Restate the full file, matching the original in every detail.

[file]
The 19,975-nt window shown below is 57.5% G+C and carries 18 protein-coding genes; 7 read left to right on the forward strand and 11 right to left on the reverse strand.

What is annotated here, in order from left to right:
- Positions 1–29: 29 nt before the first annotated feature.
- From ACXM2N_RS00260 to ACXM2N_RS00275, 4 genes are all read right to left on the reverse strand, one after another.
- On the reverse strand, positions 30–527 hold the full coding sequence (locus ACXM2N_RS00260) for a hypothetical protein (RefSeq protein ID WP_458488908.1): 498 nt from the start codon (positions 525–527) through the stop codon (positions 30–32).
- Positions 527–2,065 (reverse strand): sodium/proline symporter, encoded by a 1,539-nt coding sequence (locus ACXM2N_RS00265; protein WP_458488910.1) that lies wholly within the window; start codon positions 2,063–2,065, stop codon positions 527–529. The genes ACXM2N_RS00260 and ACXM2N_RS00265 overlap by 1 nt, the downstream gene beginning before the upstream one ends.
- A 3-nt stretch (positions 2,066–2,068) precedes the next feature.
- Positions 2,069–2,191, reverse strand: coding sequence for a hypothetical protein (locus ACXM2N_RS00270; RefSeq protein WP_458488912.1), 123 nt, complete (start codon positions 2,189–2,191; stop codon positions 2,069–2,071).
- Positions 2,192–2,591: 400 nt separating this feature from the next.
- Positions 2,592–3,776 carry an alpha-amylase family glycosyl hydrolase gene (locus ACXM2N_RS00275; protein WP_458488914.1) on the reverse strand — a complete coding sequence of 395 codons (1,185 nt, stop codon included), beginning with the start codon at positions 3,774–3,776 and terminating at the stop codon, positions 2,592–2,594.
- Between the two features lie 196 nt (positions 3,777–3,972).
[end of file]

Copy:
The 19,975-nt window shown below is 57.5% G+C and carries 18 protein-coding genes; 7 read left to right on the forward strand and 11 right to left on the reverse strand.

What is annotated here, in order from left to right:
- Positions 1–29: 29 nt before the first annotated feature.
- From ACXM2N_RS00260 to ACXM2N_RS00275, 4 genes are all read right to left on the reverse strand, one after another.
- On the reverse strand, positions 30–527 hold the full coding sequence (locus ACXM2N_RS00260) for a hypothetical protein (RefSeq protein ID WP_458488908.1): 498 nt from the start codon (positions 525–527) through the stop codon (positions 30–32).
- Positions 527–2,065 (reverse strand): sodium/proline symporter, encoded by a 1,539-nt coding sequence (locus ACXM2N_RS00265; protein WP_458488910.1) that lies wholly within the window; start codon positions 2,063–2,065, stop codon positions 527–529. The genes ACXM2N_RS00260 and ACXM2N_RS00265 overlap by 1 nt, the downstream gene beginning before the upstream one ends.
- A 3-nt stretch (positions 2,066–2,068) precedes the next feature.
- Positions 2,069–2,191, reverse strand: coding sequence for a hypothetical protein (locus ACXM2N_RS00270; RefSeq protein WP_458488912.1), 123 nt, complete (start codon positions 2,189–2,191; stop codon positions 2,069–2,071).
- Positions 2,192–2,591: 400 nt separating this feature from the next.
- Positions 2,592–3,776 carry an alpha-amylase family glycosyl hydrolase gene (locus ACXM2N_RS00275; protein WP_458488914.1) on the reverse strand — a complete coding sequence of 395 codons (1,185 nt, stop codon included), beginning with the start codon at positions 3,774–3,776 and terminating at the stop codon, positions 2,592–2,594.
- Between the two features lie 196 nt (positions 3,777–3,972).